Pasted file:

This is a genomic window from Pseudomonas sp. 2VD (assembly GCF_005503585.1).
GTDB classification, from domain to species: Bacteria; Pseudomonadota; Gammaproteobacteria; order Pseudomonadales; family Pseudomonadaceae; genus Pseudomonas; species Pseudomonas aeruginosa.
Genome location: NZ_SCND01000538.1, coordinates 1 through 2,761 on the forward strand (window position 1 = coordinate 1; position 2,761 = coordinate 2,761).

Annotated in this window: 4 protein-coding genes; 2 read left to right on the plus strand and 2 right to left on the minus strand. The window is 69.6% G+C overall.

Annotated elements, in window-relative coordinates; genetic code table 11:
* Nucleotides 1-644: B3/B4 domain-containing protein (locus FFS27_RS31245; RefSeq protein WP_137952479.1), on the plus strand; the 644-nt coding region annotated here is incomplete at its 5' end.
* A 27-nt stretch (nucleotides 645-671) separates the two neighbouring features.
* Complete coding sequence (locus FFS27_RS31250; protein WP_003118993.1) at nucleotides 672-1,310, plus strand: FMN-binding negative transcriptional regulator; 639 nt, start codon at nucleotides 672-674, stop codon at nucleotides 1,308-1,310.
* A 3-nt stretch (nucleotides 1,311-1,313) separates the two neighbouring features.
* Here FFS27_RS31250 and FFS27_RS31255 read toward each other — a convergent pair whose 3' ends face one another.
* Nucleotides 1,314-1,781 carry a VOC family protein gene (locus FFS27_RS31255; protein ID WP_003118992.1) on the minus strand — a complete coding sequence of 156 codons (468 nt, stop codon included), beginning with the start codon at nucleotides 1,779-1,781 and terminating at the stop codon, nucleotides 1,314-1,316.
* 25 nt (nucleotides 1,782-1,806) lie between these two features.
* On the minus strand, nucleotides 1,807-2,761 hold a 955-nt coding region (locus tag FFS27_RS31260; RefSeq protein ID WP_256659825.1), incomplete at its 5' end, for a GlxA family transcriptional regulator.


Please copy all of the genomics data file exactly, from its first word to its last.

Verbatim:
This is a genomic window from Pseudomonas sp. 2VD (assembly GCF_005503585.1).
GTDB classification, from domain to species: Bacteria; Pseudomonadota; Gammaproteobacteria; order Pseudomonadales; family Pseudomonadaceae; genus Pseudomonas; species Pseudomonas aeruginosa.
Genome location: NZ_SCND01000538.1, coordinates 1 through 2,761 on the forward strand (window position 1 = coordinate 1; position 2,761 = coordinate 2,761).

Annotated in this window: 4 protein-coding genes; 2 read left to right on the plus strand and 2 right to left on the minus strand. The window is 69.6% G+C overall.

Annotated elements, in window-relative coordinates; genetic code table 11:
* Nucleotides 1-644: B3/B4 domain-containing protein (locus FFS27_RS31245; RefSeq protein WP_137952479.1), on the plus strand; the 644-nt coding region annotated here is incomplete at its 5' end.
* A 27-nt stretch (nucleotides 645-671) separates the two neighbouring features.
* Complete coding sequence (locus FFS27_RS31250; protein WP_003118993.1) at nucleotides 672-1,310, plus strand: FMN-binding negative transcriptional regulator; 639 nt, start codon at nucleotides 672-674, stop codon at nucleotides 1,308-1,310.
* A 3-nt stretch (nucleotides 1,311-1,313) separates the two neighbouring features.
* Here FFS27_RS31250 and FFS27_RS31255 read toward each other — a convergent pair whose 3' ends face one another.
* Nucleotides 1,314-1,781 carry a VOC family protein gene (locus FFS27_RS31255; protein ID WP_003118992.1) on the minus strand — a complete coding sequence of 156 codons (468 nt, stop codon included), beginning with the start codon at nucleotides 1,779-1,781 and terminating at the stop codon, nucleotides 1,314-1,316.
* 25 nt (nucleotides 1,782-1,806) lie between these two features.
* On the minus strand, nucleotides 1,807-2,761 hold a 955-nt coding region (locus tag FFS27_RS31260; RefSeq protein ID WP_256659825.1), incomplete at its 5' end, for a GlxA family transcriptional regulator.